In June 2012, several individuals and organizations affiliated with New Jersey's Muslim community filed this lawsuit in the U.S. District Court for the District of New Jersey under 42 U.S.C. § 1983 against the City of New York. The plaintiffs, represented by private counsel and the public interest organization Muslim Advocates, alleged they had been subjected to illegal surveillance (in New Jersey) by the New York City Police Department solely because of their religion.
According to the complaint (amended once to include additional plaintiffs), the NYPD initiated a spying program in early 2002 to monitor Muslim life in and around New York City. The monitoring entailed taking photographs and videos, recording license plate numbers, and utilizing undercover officers and informants. The plaintiffs were among the targets of the program; numerous New Jersey mosques, as well as restaurants, retail stores, student associations, and grade schools associated with the Muslim community were also identified as targets of the NYPD. Non-Muslim communities had apparently not been subject to such monitoring.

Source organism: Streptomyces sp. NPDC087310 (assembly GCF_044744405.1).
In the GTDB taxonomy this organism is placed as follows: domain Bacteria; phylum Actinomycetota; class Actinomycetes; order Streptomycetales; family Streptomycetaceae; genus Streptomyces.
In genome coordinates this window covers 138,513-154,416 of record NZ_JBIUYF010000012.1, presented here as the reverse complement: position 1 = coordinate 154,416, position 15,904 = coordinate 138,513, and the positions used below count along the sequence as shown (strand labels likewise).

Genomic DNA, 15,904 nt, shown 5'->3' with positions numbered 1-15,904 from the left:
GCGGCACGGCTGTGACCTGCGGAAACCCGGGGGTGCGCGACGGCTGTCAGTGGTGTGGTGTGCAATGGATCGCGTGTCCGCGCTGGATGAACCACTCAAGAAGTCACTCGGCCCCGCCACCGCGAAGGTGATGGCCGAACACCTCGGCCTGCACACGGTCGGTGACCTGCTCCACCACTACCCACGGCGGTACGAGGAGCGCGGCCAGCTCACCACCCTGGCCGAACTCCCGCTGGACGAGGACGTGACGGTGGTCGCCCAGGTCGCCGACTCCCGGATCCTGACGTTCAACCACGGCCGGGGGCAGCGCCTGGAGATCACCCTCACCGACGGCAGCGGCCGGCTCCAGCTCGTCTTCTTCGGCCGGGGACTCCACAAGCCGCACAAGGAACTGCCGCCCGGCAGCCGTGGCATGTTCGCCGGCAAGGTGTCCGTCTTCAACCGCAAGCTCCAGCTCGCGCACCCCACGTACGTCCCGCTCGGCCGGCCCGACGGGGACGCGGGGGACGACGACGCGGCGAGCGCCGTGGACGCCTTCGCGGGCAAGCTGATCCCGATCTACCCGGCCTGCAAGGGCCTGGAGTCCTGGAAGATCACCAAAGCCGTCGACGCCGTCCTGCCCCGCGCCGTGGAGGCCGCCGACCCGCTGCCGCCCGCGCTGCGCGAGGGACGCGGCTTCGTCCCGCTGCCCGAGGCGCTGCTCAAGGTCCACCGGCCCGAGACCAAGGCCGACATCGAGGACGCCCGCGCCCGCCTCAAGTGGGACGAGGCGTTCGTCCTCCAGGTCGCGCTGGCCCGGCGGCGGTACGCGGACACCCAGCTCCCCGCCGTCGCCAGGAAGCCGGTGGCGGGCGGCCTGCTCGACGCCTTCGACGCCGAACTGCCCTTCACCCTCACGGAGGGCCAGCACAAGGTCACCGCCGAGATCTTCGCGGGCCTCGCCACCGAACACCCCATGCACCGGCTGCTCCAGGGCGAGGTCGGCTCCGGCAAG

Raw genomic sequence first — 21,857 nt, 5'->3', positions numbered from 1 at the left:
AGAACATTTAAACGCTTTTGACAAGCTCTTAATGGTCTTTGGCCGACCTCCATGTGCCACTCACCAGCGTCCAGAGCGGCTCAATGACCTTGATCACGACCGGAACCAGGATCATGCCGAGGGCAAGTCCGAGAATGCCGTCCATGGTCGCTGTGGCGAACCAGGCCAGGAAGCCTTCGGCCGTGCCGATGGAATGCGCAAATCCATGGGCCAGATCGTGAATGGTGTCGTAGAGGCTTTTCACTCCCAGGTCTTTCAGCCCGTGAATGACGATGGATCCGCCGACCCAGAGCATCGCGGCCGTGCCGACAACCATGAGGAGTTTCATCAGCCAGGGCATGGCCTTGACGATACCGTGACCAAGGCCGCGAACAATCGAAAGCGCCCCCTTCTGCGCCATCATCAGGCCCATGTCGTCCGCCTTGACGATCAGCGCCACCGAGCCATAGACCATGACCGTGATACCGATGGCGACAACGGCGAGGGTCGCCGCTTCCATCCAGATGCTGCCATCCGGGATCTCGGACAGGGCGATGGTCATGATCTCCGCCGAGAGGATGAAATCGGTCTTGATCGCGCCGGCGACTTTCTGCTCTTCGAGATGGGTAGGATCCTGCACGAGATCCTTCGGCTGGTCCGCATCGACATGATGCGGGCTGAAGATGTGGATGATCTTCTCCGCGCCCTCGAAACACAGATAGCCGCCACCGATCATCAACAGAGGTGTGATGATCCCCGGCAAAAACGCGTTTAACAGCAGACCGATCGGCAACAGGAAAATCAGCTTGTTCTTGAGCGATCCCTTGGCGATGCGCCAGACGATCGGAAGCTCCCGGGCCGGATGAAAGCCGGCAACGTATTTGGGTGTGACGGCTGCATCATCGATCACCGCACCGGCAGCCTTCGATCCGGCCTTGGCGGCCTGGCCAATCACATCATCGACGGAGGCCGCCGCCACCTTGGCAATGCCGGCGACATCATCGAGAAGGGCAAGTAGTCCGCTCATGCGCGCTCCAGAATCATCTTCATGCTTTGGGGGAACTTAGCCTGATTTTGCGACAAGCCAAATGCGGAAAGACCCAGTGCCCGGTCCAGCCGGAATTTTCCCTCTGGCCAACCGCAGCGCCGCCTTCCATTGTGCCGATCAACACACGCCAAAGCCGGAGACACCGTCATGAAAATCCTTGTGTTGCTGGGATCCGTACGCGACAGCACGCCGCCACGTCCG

The result, the plaintiffs claimed, was that the NYPD had discriminated against them on the basis of their religion, in violation of the Equal Protection Clause of the Fourteenth Amendment. The plaintiffs further alleged the NYPD's surveillance--in singling out Muslims--was not neutral with respect to religion or general applicability and thus contravened the Free Exercise and Establishment Clauses of the First Amendment. Accordingly, the plaintiffs requested: (1) declaratory judgment that the NYPD's surveillance violates both the First and Fourteenth Amendments, (2) injunctive relief forbidding the NYPD from targeting the plaintiffs for surveillance solely because of their religion, and (3) an order to expunge all records relating to the plaintiffs obtained through the NYPD's surveillance.